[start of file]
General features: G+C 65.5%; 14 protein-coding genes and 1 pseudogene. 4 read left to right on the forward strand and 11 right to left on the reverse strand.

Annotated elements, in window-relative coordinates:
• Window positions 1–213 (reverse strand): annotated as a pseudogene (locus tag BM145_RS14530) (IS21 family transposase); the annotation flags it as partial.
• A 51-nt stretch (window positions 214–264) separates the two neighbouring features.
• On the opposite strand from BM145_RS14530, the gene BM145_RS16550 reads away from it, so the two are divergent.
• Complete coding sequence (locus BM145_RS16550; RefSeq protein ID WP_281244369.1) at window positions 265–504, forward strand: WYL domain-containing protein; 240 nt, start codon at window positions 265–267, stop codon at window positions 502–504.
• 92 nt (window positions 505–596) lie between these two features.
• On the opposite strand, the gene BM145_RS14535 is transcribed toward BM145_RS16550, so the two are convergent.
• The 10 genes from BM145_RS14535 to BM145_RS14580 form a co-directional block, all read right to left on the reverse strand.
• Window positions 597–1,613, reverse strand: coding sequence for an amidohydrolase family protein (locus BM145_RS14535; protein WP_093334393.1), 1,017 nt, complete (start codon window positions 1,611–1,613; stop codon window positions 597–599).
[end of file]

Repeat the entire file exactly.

General features: G+C 65.5%; 14 protein-coding genes and 1 pseudogene. 4 read left to right on the forward strand and 11 right to left on the reverse strand.

Annotated elements, in window-relative coordinates:
• Window positions 1–213 (reverse strand): annotated as a pseudogene (locus tag BM145_RS14530) (IS21 family transposase); the annotation flags it as partial.
• A 51-nt stretch (window positions 214–264) separates the two neighbouring features.
• On the opposite strand from BM145_RS14530, the gene BM145_RS16550 reads away from it, so the two are divergent.
• Complete coding sequence (locus BM145_RS16550; RefSeq protein ID WP_281244369.1) at window positions 265–504, forward strand: WYL domain-containing protein; 240 nt, start codon at window positions 265–267, stop codon at window positions 502–504.
• 92 nt (window positions 505–596) lie between these two features.
• On the opposite strand, the gene BM145_RS14535 is transcribed toward BM145_RS16550, so the two are convergent.
• The 10 genes from BM145_RS14535 to BM145_RS14580 form a co-directional block, all read right to left on the reverse strand.
• Window positions 597–1,613, reverse strand: coding sequence for an amidohydrolase family protein (locus BM145_RS14535; protein WP_093334393.1), 1,017 nt, complete (start codon window positions 1,611–1,613; stop codon window positions 597–599).